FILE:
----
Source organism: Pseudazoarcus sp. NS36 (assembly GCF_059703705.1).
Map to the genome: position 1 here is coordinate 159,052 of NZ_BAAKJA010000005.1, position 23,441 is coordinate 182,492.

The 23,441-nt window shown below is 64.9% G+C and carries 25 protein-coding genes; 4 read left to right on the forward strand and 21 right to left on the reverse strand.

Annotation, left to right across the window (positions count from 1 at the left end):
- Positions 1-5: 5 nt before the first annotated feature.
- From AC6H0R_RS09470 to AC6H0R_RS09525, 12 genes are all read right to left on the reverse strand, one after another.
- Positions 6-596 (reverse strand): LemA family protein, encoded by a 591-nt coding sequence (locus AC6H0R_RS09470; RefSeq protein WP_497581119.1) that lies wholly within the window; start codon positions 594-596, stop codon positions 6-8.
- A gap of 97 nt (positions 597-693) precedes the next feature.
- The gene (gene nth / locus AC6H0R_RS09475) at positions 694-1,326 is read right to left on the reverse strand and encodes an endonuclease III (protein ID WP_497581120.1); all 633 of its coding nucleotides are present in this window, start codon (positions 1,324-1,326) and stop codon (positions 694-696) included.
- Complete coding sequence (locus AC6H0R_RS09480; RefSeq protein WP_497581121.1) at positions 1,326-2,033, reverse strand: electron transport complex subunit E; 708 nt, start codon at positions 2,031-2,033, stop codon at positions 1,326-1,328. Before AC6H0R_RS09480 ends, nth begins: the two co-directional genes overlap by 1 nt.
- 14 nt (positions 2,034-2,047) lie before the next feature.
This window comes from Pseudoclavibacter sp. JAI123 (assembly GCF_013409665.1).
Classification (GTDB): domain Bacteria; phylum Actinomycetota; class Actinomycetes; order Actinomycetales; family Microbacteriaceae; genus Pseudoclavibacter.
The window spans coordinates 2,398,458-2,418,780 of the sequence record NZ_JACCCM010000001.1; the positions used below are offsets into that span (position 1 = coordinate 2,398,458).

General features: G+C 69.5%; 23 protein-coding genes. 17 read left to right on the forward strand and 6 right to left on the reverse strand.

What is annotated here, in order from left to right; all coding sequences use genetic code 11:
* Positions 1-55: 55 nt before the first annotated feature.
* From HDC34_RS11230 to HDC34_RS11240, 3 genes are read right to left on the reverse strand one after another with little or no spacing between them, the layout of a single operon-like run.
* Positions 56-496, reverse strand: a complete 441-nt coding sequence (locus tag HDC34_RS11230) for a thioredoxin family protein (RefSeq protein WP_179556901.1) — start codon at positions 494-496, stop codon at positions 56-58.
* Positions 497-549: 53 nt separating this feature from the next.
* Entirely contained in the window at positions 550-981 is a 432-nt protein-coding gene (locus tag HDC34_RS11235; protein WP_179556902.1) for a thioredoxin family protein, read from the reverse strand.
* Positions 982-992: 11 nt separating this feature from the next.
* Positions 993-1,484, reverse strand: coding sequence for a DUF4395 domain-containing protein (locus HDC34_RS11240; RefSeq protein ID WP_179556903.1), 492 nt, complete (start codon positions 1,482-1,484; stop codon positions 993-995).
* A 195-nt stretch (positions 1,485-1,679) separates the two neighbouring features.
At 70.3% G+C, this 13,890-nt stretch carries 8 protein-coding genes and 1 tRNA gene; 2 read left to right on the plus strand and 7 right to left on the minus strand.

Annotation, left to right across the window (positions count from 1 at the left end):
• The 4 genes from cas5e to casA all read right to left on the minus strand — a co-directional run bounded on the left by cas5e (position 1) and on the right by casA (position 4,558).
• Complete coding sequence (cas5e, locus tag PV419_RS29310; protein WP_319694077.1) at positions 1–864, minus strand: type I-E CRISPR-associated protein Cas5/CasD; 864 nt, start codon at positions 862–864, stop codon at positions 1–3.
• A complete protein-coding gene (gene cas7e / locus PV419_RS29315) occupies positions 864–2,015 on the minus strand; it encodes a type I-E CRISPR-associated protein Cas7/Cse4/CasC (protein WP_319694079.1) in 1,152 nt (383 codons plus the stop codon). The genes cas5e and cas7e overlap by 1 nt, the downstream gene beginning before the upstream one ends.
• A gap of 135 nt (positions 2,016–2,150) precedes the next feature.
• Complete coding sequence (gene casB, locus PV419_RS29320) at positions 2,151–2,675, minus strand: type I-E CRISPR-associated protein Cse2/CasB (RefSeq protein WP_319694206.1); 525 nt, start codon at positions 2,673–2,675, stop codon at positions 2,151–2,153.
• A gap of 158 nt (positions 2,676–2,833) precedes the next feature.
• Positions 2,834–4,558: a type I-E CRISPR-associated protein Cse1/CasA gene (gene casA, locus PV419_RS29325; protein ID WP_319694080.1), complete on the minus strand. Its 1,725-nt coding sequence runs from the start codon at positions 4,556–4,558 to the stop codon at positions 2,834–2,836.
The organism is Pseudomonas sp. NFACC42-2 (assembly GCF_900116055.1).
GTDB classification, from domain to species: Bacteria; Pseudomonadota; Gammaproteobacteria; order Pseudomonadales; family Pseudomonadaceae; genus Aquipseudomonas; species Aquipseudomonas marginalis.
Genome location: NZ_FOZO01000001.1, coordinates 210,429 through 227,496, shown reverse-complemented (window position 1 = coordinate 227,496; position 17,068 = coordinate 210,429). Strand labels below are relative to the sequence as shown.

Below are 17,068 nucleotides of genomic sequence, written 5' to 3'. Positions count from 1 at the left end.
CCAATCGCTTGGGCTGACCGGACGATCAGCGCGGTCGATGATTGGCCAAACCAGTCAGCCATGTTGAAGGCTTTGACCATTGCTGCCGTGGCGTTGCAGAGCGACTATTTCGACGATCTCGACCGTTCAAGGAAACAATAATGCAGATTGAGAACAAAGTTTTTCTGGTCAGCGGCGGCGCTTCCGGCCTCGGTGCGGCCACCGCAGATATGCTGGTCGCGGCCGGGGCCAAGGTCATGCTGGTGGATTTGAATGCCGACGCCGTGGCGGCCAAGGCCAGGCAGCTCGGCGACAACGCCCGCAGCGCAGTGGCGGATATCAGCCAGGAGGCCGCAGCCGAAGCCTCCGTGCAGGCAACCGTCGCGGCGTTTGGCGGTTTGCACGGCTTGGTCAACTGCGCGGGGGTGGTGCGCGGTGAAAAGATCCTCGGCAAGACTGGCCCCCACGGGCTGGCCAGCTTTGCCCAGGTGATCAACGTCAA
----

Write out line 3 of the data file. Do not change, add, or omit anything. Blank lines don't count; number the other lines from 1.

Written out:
The 23,441-nt window shown below is 64.9% G+C and carries 25 protein-coding genes; 4 read left to right on the forward strand and 21 right to left on the reverse strand.